10 20 40 60 cm
mittakaava < 20 cm
© Copyright: Images:
Gösta Sundman: Suomen Kalat (Kansalliskirjasto, The National Library of Finland), Petri Savola (Uudenmaan ympäristökeskus), Lauri Urho. All rights reserved.
- Other names: Lumpsucker
- Family: Lumpfishes – Cyclopteridae
- Similar species: None
- Size: 10-15 cm.
- Appearance: The ball-like shape of this curious fish makes it difficult to confuse with any other species found in Finnish waters. The ridged back, combined with three rows of bony tubercles along each side, gives the impression that the fish is seven-sided in cross-section. A further peculiarity is that when held in the hand the lumpfish appears to shiver as though with cold. It has a jelly-like layer of fat beneath the skin. Its pelvic fins have evolved to form suction discs which the fish uses to attach itself to rocks and other objects with considerable force. The head and pectoral fins of the male are larger in relation to the body than those of the female.
- Colouring: The back and sides of females are dark greenish brown while the belly is pale. The male is darker with a reddish belly, spawning males taking on an overall deep red colour.
- Reproduction: Spawns in May-June among seaweed close to the shore in water a few metres deep. The male guards the eggs, occasionally fanning them during the month-long incubation. The tadpole-like young spend some time in open water before attaching themselves to the safety of vegetation using their own suction discs.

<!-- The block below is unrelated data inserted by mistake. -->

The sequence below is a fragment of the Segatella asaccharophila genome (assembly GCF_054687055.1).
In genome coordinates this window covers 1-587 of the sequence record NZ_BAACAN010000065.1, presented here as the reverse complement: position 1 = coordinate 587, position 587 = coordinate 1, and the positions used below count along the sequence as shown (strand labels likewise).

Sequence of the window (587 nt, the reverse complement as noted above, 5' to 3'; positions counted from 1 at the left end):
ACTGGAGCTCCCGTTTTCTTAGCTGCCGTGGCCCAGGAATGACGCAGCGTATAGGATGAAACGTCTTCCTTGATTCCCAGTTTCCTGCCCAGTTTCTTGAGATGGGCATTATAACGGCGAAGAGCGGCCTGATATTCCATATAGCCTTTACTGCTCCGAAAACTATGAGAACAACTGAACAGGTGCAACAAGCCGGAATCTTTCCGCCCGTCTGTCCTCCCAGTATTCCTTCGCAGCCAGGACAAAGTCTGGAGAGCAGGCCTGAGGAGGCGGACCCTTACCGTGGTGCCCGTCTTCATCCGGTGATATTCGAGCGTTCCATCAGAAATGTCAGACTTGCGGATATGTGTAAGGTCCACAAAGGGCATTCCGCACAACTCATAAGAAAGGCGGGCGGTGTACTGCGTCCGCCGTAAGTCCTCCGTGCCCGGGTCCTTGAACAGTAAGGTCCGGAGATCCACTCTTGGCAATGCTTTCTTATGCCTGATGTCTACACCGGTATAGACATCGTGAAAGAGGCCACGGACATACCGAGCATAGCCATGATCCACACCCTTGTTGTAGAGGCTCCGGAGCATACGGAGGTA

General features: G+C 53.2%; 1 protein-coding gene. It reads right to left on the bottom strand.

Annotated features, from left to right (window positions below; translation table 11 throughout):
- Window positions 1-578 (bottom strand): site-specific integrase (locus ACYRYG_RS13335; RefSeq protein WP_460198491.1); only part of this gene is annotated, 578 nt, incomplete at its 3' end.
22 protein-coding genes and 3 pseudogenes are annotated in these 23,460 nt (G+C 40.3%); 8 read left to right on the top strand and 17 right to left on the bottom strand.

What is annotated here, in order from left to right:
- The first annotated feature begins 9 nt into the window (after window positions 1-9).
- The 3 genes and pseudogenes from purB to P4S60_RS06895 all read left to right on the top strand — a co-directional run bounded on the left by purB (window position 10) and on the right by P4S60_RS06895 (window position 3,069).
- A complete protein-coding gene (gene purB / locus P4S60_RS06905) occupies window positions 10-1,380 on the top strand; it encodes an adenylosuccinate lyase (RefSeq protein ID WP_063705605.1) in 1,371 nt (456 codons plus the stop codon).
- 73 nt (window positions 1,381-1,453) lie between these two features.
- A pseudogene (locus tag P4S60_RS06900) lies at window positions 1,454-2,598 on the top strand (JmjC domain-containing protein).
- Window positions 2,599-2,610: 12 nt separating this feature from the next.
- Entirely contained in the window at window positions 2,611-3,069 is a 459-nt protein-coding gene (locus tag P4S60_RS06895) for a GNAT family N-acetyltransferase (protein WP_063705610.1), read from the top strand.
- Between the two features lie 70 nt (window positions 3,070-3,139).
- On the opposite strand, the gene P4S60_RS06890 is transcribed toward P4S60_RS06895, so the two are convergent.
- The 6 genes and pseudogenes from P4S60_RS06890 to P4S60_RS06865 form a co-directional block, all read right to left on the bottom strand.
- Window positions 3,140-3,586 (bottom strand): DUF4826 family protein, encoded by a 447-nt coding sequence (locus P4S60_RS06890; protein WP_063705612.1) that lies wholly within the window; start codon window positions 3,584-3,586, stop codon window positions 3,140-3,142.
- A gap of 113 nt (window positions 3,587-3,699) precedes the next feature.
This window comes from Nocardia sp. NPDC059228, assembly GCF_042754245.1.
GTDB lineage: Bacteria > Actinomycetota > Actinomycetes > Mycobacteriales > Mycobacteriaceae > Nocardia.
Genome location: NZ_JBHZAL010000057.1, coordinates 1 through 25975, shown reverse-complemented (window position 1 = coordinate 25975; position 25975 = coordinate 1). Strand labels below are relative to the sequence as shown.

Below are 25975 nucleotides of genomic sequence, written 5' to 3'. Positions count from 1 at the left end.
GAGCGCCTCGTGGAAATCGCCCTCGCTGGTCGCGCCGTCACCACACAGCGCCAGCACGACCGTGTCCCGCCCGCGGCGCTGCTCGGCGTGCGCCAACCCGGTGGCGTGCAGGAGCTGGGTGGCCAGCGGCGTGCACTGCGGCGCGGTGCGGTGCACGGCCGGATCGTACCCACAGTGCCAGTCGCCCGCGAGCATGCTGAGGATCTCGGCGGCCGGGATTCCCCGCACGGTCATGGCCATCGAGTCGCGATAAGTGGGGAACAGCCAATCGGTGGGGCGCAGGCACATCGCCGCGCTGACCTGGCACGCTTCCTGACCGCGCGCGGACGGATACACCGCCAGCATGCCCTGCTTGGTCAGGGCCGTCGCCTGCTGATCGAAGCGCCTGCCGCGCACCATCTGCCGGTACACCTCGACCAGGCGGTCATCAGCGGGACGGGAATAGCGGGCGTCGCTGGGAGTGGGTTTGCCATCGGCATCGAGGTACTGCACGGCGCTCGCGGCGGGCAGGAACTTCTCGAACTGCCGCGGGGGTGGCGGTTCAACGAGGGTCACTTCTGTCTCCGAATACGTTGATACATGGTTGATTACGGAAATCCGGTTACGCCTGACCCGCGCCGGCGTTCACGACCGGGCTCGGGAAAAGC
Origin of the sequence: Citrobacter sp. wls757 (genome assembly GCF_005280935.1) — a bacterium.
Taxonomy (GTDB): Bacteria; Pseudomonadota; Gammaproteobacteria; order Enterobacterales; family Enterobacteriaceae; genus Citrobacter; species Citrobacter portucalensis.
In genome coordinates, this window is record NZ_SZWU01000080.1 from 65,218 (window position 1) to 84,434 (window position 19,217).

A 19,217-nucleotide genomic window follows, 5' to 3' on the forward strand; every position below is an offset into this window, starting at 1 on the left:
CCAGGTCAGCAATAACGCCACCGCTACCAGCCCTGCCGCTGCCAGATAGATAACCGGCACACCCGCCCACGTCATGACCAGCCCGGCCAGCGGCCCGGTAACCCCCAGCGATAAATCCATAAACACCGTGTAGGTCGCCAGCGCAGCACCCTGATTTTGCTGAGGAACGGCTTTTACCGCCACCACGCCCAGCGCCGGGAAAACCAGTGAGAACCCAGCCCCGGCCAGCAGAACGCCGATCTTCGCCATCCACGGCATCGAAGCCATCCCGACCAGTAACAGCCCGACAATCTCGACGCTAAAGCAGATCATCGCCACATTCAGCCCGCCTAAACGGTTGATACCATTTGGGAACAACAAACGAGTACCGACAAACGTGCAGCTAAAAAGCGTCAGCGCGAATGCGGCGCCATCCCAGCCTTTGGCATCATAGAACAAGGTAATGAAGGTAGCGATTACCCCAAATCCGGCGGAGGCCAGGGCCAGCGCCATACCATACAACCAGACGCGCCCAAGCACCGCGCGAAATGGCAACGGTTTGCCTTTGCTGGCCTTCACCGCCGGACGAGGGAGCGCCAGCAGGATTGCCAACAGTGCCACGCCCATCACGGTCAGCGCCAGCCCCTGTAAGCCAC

- Food: Benthic invertebrates and small fish.
- Distribution and habitat: Occurs throughout the Baltic Sea area, though probably rare in the northern Gulf of Botnia. Lumpfish spend most of their lives attached to stones on the sea bed without moving any great distances except when spawning. After spawning they usually inhabit depths of more than 10 m, the greatest numbers having been found at 20-40 m. Lumpfish prefer cold water, and in winter can move into shallower water. Seldom found in traps or nets and may be much more common than suggested by the numbers caught. Like many other Baltic species, the lumpfish’s growth is somewhat stunted. In the ocean females may attain a length of 60 cm and weigh over 5 kg.